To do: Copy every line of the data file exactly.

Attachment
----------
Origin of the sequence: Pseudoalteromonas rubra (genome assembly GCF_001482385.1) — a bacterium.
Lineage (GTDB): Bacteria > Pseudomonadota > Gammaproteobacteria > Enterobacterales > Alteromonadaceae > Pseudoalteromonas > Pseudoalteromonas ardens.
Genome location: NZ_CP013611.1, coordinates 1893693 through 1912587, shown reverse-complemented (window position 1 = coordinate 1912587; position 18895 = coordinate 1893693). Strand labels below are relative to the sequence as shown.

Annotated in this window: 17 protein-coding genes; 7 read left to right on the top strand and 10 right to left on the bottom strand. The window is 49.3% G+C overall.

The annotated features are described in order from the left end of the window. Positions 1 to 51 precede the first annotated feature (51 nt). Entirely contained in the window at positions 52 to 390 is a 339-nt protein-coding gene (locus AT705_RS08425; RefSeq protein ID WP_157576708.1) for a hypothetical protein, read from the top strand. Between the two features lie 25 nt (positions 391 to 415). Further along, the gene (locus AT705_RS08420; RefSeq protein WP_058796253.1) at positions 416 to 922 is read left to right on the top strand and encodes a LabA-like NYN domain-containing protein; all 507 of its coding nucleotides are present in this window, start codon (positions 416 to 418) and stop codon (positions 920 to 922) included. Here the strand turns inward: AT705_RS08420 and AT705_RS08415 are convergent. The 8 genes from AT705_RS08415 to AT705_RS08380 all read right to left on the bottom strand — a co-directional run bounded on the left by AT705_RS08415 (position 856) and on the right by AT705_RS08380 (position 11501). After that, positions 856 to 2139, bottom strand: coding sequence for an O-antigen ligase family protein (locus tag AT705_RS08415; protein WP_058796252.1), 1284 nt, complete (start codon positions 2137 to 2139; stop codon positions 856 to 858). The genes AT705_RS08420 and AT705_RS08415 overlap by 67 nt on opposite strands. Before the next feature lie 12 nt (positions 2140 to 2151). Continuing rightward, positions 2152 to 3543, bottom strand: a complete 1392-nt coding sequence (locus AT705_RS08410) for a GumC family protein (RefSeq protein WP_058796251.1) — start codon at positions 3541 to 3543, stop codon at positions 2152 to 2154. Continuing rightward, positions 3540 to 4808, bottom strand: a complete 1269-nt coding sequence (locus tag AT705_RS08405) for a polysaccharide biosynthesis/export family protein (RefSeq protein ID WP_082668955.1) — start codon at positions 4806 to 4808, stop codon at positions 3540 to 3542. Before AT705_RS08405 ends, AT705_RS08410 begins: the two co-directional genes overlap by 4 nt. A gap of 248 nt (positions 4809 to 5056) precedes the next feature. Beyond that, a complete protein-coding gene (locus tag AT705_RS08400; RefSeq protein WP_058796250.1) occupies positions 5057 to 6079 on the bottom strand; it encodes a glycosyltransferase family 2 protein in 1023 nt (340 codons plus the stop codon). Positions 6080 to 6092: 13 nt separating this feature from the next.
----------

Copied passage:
Origin of the sequence: Pseudoalteromonas rubra (genome assembly GCF_001482385.1) — a bacterium.
Lineage (GTDB): Bacteria > Pseudomonadota > Gammaproteobacteria > Enterobacterales > Alteromonadaceae > Pseudoalteromonas > Pseudoalteromonas ardens.
Genome location: NZ_CP013611.1, coordinates 1893693 through 1912587, shown reverse-complemented (window position 1 = coordinate 1912587; position 18895 = coordinate 1893693). Strand labels below are relative to the sequence as shown.

Annotated in this window: 17 protein-coding genes; 7 read left to right on the top strand and 10 right to left on the bottom strand. The window is 49.3% G+C overall.

The annotated features are described in order from the left end of the window. Positions 1 to 51 precede the first annotated feature (51 nt). Entirely contained in the window at positions 52 to 390 is a 339-nt protein-coding gene (locus AT705_RS08425; RefSeq protein ID WP_157576708.1) for a hypothetical protein, read from the top strand. Between the two features lie 25 nt (positions 391 to 415). Further along, the gene (locus AT705_RS08420; RefSeq protein WP_058796253.1) at positions 416 to 922 is read left to right on the top strand and encodes a LabA-like NYN domain-containing protein; all 507 of its coding nucleotides are present in this window, start codon (positions 416 to 418) and stop codon (positions 920 to 922) included. Here the strand turns inward: AT705_RS08420 and AT705_RS08415 are convergent. The 8 genes from AT705_RS08415 to AT705_RS08380 all read right to left on the bottom strand — a co-directional run bounded on the left by AT705_RS08415 (position 856) and on the right by AT705_RS08380 (position 11501). After that, positions 856 to 2139, bottom strand: coding sequence for an O-antigen ligase family protein (locus tag AT705_RS08415; protein WP_058796252.1), 1284 nt, complete (start codon positions 2137 to 2139; stop codon positions 856 to 858). The genes AT705_RS08420 and AT705_RS08415 overlap by 67 nt on opposite strands. Before the next feature lie 12 nt (positions 2140 to 2151). Continuing rightward, positions 2152 to 3543, bottom strand: a complete 1392-nt coding sequence (locus AT705_RS08410) for a GumC family protein (RefSeq protein WP_058796251.1) — start codon at positions 3541 to 3543, stop codon at positions 2152 to 2154. Continuing rightward, positions 3540 to 4808, bottom strand: a complete 1269-nt coding sequence (locus tag AT705_RS08405) for a polysaccharide biosynthesis/export family protein (RefSeq protein ID WP_082668955.1) — start codon at positions 4806 to 4808, stop codon at positions 3540 to 3542. Before AT705_RS08405 ends, AT705_RS08410 begins: the two co-directional genes overlap by 4 nt. A gap of 248 nt (positions 4809 to 5056) precedes the next feature. Beyond that, a complete protein-coding gene (locus tag AT705_RS08400; RefSeq protein WP_058796250.1) occupies positions 5057 to 6079 on the bottom strand; it encodes a glycosyltransferase family 2 protein in 1023 nt (340 codons plus the stop codon). Positions 6080 to 6092: 13 nt separating this feature from the next.